Prior to getting my new Dodge Dart serviced after 18,000 miles (already!) and to maintain warranty, I birded in my neighborhood for a short period. Early at about 6:30 am I walked in my immediate neighborhood and heard a brief song of a Blackpoll Warbler and a Cape May Warbler. In addition, I can be on my deck and check out my neighbor's large oak trees. Warblers love the blossoms to find the larva of acorn maggots. From my deck, I heard the "cinch" call of a Rose-breasted Grosbeak and then a short song for another new bird for the year. The "cinch" call of the Rose-breasted Grosbeak sounds like the squeaky noise that a sticking door makes when one opens or closes it from the stuck position. Later, I walked down my street to Camargo Road and walked about a mile south on Camargo Road. On my way to Camargo Road, I heard a Magnolia Warbler singing from the vicinity of Norway Spruce trees in my neighbors' yards across the street from my house and also heard a Yellow Warbler. The local Yellow-throated Warbler is still singing in my neighborhood. Along Camargo Road, I heard a Red-eyed Vireo singing, a new bird for the year and found a second one singing in the mile or so that I walked. I heard two American Redstarts, one Nashville Warbler, one Tennessee Warbler singing and at least two Louisiana Waterthrushes. The American Redstarts and Louisiana waterthrushes are on territory, because they breed there. Also, I heard Great Crested Flycatcher and Wood Thrush along this stretch of road as well as Eastern Phoebe, all of which nest there.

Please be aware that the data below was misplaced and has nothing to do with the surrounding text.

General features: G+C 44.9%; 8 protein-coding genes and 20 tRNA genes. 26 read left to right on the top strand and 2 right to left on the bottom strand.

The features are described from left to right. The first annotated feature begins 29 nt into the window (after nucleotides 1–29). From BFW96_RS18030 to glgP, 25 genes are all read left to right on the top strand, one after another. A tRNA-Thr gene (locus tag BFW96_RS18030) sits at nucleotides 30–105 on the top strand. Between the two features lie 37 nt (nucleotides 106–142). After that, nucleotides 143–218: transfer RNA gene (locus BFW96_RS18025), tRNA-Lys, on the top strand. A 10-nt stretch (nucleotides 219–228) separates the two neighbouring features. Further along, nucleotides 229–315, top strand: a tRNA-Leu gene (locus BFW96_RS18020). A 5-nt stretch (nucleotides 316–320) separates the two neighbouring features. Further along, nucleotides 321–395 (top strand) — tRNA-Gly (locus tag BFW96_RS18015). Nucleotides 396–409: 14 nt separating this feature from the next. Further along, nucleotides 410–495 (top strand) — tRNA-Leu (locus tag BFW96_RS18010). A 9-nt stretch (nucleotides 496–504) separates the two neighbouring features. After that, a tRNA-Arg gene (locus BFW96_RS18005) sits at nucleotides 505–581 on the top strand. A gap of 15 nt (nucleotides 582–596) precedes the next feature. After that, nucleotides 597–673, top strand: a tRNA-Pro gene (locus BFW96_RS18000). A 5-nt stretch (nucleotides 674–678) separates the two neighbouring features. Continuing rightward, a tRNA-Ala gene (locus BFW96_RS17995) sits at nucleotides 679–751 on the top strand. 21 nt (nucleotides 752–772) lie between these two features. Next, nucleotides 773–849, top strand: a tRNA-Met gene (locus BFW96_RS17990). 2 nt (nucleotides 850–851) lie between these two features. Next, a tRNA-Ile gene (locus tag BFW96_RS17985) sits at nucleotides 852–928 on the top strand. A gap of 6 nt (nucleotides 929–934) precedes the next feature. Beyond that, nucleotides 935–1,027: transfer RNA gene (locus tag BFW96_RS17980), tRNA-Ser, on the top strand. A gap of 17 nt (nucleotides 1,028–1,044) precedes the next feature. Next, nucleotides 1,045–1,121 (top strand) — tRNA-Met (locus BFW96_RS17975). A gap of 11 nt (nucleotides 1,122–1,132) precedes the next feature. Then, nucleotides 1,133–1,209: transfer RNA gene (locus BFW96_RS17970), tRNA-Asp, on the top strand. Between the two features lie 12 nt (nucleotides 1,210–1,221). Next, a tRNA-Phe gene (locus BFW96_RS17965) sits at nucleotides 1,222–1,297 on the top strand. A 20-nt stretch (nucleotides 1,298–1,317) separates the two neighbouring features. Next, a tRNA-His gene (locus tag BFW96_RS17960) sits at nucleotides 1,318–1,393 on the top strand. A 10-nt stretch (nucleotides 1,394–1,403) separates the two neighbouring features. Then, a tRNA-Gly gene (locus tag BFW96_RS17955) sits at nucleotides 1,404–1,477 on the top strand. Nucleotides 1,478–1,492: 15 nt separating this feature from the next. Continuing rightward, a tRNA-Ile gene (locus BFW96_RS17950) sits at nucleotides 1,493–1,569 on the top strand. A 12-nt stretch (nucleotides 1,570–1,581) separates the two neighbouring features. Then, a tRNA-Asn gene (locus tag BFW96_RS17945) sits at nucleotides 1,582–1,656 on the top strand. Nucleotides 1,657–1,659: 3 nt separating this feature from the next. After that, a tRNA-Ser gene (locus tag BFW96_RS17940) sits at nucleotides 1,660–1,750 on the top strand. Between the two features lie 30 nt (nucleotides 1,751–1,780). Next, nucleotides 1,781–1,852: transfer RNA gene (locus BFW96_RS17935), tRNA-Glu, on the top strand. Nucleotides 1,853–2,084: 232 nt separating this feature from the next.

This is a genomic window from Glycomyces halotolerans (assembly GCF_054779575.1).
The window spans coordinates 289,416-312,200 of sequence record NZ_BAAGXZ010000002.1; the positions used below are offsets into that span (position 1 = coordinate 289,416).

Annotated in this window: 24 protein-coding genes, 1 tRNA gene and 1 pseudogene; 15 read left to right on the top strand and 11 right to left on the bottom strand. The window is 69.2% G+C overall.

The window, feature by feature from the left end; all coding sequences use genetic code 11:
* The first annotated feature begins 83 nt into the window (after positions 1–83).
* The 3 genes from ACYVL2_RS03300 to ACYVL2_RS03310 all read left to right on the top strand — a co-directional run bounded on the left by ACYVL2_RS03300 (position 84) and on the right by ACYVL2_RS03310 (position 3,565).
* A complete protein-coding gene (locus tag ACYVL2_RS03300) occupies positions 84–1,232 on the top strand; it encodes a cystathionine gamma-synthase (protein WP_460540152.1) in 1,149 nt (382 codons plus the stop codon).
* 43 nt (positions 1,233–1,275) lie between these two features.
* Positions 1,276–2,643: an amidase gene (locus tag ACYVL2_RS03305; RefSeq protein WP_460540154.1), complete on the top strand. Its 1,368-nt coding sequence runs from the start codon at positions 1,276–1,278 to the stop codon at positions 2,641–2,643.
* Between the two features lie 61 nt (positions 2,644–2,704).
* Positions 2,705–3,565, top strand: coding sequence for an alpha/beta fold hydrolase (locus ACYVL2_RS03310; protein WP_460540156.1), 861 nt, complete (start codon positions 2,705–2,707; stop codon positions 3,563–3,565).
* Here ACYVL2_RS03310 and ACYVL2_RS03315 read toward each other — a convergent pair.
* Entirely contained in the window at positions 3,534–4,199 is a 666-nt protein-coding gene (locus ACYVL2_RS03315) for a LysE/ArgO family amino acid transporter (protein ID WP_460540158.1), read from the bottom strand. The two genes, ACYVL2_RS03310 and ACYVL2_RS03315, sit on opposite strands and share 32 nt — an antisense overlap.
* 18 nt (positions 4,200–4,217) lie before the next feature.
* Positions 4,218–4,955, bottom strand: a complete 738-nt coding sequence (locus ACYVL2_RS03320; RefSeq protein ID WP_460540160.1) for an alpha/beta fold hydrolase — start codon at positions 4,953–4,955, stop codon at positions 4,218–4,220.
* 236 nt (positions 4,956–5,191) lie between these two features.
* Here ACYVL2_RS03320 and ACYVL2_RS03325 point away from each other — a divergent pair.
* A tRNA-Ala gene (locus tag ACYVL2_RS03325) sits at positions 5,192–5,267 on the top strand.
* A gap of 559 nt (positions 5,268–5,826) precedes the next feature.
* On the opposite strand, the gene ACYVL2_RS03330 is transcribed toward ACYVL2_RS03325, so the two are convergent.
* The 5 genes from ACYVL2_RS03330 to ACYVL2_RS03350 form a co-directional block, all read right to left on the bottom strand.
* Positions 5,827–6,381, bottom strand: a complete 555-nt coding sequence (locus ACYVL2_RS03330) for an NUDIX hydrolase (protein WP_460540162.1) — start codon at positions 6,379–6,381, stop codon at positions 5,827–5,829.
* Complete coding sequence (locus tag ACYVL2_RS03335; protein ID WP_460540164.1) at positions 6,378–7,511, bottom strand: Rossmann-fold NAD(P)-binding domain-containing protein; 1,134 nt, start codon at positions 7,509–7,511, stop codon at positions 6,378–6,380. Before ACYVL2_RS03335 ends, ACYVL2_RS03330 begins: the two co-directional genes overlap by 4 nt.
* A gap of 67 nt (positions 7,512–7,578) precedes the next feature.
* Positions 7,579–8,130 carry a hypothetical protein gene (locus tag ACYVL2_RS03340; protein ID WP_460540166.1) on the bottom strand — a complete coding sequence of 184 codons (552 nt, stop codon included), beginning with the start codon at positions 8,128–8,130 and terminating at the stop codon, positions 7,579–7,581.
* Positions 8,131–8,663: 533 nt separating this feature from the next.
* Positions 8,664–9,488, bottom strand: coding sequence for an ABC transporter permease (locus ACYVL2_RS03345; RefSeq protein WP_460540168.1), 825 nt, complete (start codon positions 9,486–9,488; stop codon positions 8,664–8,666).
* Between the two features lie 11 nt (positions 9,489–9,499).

After completing the car service, I went to Ellis Lake, a local spot where shorebirds feed during migration in the flooded fields. I have seen White-rumped Sandpipers and Wilson's Phalarope in this spot during spring migration, but not today. Then I continued west to the Lost Bridge area near Elizabethtown, OH in the southwest corner of the state near the Ohio-Indiana state line to check for Cliff Swallows, which nest under the bridge over the Great Miami River south of the juncture with the Whitewater River. I was not disappointed. Cliff Swallow is a new bird for the year. I got great views of the Cliff Swallows at point blank range from the bridge as they swooped up under the bridge. It's great to have a recent comparison with Cave Swallows seen recently in Florida. The rump patch on the Cliff Swallows is a much lighter buff color than the dark brownish-orange color of the rump patch on the Caribbean race of Cave Swallow in Florida. In addition, the pale forehead of a Cliff Swallow is white or nearly white but that of the Cave Swallows in Florida and the Mexican race in Texas is cinnamon. I drove Kilby Road to head to Miami Whitewater Park to try for some additional birds. I intended to stop by a maintenance barn along Kilby Road where Grasshopper Sparrows have bred in the past. As I was approaching this area, an American Bittern flew over the road heading southwest. I could tell that it was an American Bittern by the size, largish, medium sized heron-type with short legs, not the long-legs like a Great Blue Heron, with a long bill not the shorter bill of a night-heron, and with the humped posture with the head lower and protruding straight out rather than with the neck kinked. The wings were pointed and not rounded as in a night-heron. That's a great new bird for the year, one I was worried that I might miss this spring. There are multiple old gravel pits in this area with marshy area on the edges, so there is habitat for American Bittern in this area. I stopped at the maintenance barn but did not find any Grasshopper Sparrows. They should be back on territory but may be silent due to the earliness in the season or the lateness in the day. I continued to the Bolles Woods area of Miami Whitewater Park to look for vireos, flycatchers and warblers.